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Article
November 10, 1989

Prevalence of Alzheimer's Disease in a Community Population of Older PersonsHigher Than Previously Reported

Author Affiliations

From the Channing Laboratory, Department of Medicine, Brigham and Women's Hospital, and the Department of Medicine, Harvard Medical School (Drs Evans, Scherr, Cook, Hebert, Hennekens, and Taylor and Ms Chown); the Division of Neurology, Brigham and Women's Hospital, and the Department of Neurology, Harvard Medical School (Dr Funkenstein); the Departments of Psychiatry and Neurology, Massachusetts General Hospital, and the Department of Psychiatry, Harvard Medical School (Dr Albert); and the Department of Preventive Medicine, Harvard Medical School (Dr Hennekens), Boston, Mass. Dr Scherr is now with the Division of General Medicine and Primary Care, University of Massachusetts Medical School, Worcester; Dr Hebert is now with the Harvard School of Public Health, Boston, Mass.

From the Channing Laboratory, Department of Medicine, Brigham and Women's Hospital, and the Department of Medicine, Harvard Medical School (Drs Evans, Scherr, Cook, Hebert, Hennekens, and Taylor and Ms Chown); the Division of Neurology, Brigham and Women's Hospital, and the Department of Neurology, Harvard Medical School (Dr Funkenstein); the Departments of Psychiatry and Neurology, Massachusetts General Hospital, and the Department of Psychiatry, Harvard Medical School (Dr Albert); and the Department of Preventive Medicine, Harvard Medical School (Dr Hennekens), Boston, Mass. Dr Scherr is now with the Division of General Medicine and Primary Care, University of Massachusetts Medical School, Worcester; Dr Hebert is now with the Harvard School of Public Health, Boston, Mass.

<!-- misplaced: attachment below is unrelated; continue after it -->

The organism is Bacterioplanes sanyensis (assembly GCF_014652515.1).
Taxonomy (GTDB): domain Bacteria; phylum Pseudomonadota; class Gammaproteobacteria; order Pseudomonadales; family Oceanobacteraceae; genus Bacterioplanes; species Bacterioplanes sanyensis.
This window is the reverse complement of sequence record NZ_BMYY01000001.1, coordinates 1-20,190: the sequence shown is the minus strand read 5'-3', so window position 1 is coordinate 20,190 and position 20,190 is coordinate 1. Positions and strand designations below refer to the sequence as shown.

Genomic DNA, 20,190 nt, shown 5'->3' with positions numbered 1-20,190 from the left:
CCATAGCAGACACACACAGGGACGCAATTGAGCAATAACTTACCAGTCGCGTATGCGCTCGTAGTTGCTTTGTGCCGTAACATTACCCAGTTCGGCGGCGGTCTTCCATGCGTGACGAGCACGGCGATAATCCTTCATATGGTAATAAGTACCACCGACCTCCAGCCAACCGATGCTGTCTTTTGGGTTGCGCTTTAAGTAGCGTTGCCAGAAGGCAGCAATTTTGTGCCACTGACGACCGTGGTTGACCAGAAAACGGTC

JAMA. 1989;262(18):2551-2556. doi:10.1001/jama.1989.03430180093036
Abstract

Clinically diagnosed Alzheimer's disease and other dementing illnesses were assessed in a geographically defined US community. Of 3623 persons (80.8% of all community residents over 65 years of age) who had brief memory testing in their homes, a stratified sample of 467 persons underwent neurological, neuropsychological, and laboratory examination. Prevalence rates of Alzheimer's disease were calculated for the community population from the sample undergoing clinical evaluation. Of those over the age of 65 years, an estimated 10.3% (95% confidence limits, 8.1% and 12.5%) had probable Alzheimer's disease. This prevalence rate was strongly associated with age. Of those 65 to 74 years old, 3.0% (95% confidence limits, 0.8 and 5.2) had probable Alzheimer's disease, compared with 18.7% (95% confidence limits, 13.2 and 24.2) of those 75 to 84 years old and 47.2% (95% confidence limits, 37.0 and 63.2) of those over 85 years. Other dementing conditions were uncommon. Of community residents with moderate or severe cognitive impairment, 84.1% had clinically diagnosed Alzheimer's disease as the only probable diagnosis. These data suggest that clinically diagnosed Alzheimer's disease is a common condition and that its public health impact will continue to increase with increasing longevity of the population.

(JAMA. 1989;262:2551-2556)

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